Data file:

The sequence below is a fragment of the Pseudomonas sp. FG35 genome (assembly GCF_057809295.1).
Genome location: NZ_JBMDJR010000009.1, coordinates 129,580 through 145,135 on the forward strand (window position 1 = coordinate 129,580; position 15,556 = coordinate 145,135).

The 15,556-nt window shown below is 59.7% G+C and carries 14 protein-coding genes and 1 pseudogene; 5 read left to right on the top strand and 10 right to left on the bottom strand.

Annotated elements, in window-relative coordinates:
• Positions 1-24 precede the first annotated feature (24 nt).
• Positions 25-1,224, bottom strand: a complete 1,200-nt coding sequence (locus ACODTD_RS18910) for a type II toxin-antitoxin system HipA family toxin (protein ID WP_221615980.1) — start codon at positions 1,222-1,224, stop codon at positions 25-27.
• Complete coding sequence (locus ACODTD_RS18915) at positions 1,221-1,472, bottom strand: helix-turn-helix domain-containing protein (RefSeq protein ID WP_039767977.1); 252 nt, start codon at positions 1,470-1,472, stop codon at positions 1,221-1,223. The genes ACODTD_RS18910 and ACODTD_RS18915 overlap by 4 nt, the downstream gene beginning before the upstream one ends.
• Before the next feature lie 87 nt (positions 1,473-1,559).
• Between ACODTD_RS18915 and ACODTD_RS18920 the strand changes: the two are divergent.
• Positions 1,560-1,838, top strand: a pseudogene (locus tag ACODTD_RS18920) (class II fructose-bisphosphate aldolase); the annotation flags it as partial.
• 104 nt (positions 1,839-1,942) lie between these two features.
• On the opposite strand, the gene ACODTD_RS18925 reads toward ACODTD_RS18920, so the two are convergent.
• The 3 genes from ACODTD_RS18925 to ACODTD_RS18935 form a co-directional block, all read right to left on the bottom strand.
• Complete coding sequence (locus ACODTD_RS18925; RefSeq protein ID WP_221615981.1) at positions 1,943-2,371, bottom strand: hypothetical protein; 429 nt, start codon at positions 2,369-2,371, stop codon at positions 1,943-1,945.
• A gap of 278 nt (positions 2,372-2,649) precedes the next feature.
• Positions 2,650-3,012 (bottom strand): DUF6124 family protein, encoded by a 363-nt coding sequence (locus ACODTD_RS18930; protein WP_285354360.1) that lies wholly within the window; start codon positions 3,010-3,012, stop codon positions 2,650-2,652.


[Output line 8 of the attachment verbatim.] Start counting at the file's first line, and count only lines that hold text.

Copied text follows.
• Before the next feature lie 87 nt (positions 1,473-1,559).